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The Human Immunodeficiency Virus belongs to
a group known as the Retrovirus family.

There are two main types of HIV – HIV-1 (the

most common) and HIV-2 (relatively uncommon
and less infectious).
 HUMAN- found in humans, transmitted
between humans and preventable by humans

 IMMUNO – DEFICIENCY: body lacks ability to

fight off infections, “constitution” weakens,
other germs cause illnesses.

 VIRUS - types of germ lives and reproduces

in body cells
 The HIV incubation period may refer to
either the time between exposure to the
human immunodeficiency virus (HIV) and the
first appearance of symptoms, or the period
of time between exposure to HIV and
progression to full-blown Acquired
Immunodeficiency Syndrome (AIDS). It is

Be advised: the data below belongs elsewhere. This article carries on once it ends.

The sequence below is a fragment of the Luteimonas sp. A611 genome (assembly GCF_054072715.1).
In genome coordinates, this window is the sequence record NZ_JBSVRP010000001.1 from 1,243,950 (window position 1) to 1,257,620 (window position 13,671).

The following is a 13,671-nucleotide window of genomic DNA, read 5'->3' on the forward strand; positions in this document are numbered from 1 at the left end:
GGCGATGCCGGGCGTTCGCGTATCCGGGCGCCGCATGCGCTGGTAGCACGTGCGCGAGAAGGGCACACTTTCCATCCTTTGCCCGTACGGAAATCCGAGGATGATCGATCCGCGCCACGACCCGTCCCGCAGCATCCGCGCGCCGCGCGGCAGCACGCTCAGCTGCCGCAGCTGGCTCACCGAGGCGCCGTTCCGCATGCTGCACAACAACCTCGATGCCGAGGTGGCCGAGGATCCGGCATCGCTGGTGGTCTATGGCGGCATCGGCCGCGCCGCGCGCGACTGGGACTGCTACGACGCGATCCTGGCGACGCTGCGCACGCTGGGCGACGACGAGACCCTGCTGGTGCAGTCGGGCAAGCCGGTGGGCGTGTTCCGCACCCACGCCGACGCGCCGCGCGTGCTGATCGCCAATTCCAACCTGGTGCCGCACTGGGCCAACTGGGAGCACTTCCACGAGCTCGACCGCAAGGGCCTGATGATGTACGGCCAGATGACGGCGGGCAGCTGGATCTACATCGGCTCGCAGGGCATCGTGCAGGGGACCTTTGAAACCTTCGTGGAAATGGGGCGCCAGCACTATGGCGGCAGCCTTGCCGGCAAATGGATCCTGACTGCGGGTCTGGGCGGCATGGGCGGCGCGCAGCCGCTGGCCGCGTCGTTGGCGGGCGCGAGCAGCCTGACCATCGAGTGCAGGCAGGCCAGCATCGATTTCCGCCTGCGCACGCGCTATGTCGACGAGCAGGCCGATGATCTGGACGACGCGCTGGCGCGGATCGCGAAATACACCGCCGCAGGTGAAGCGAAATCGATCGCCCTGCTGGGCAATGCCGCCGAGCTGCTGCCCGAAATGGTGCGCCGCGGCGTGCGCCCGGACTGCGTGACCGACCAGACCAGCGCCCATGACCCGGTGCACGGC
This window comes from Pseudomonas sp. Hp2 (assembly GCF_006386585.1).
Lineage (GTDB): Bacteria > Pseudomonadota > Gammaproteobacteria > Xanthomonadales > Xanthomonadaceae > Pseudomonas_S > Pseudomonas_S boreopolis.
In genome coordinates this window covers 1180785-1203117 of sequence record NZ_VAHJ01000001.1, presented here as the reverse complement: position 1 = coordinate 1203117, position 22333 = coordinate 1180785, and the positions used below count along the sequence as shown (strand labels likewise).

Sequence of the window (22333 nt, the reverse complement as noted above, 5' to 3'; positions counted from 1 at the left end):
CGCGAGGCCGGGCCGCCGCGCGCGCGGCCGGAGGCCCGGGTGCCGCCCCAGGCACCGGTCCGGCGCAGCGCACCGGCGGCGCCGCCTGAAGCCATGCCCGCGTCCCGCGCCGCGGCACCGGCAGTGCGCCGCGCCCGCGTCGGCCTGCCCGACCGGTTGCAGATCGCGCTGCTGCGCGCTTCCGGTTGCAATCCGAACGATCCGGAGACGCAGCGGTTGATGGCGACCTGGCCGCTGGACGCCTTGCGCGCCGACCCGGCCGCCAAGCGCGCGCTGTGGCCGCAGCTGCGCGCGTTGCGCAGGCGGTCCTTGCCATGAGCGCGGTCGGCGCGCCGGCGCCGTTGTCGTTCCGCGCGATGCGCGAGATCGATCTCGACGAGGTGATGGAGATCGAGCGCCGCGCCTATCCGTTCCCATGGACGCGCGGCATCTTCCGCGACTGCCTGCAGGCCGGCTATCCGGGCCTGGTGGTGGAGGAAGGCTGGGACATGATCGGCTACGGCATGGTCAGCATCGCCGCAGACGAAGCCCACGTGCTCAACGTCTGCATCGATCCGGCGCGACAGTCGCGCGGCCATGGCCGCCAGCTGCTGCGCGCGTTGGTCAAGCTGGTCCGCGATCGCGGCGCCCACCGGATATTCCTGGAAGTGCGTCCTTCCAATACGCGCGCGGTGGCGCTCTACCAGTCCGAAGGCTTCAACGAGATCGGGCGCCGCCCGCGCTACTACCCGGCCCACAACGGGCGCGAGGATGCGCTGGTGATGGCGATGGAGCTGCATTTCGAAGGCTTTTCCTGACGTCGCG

important to understand the incubation
period because a person who has been
infected with the disease can pass it on
almost immediately, even before symptoms
1. BINDING (also called attachment) the HIV
binds or attached itself to the receptors of a
CD4 cell.
-CCRS Antagonist
-Post attachment inhibitors

2. FUSION the HIV envelope and the CD4 cell

membrane fuse (join together) which allows
the HIV to enter the CD4 cell
-Fusion Inhibitors
3. Reverse Transcription; Inside the CD4 cell
releases and uses reverse transcriptase (an HIV
enzyme) to convert its genetic material HIV
The conversion of HIV DNA- HIV RNA allows
the HIV to enter the CD4 Cell Nucleus and
combined with the cell genetic material cell-
Non Nucleoside reverse transcriptase
inhibitors –NNRTI’s
Nucleoside reverse transcriptase inhibitors-NRTI’s
4. Integration; inside the CD4 cell nucleus HIV
releases Integrase (an HIV enzyme) HIV uses
Integrase to insert (integrate) its viral DNA into
the DNA of the CD4 cells.
Integrase Inhibitors

5. Replication; once integrated into the CD4

cell DNA HIV begins to use the machinery of
the CD4 cells to make long chains of HIV
protein. The protein chains are the building
blocks for more protein.
6. Assembly; New HIV proteins and HIV RNA
move to the surface of the cells and
assemble into immature ( non
7. Budding; Newly formed immature (non
infectious) HIV pushes itself out of the host
CD4 cell.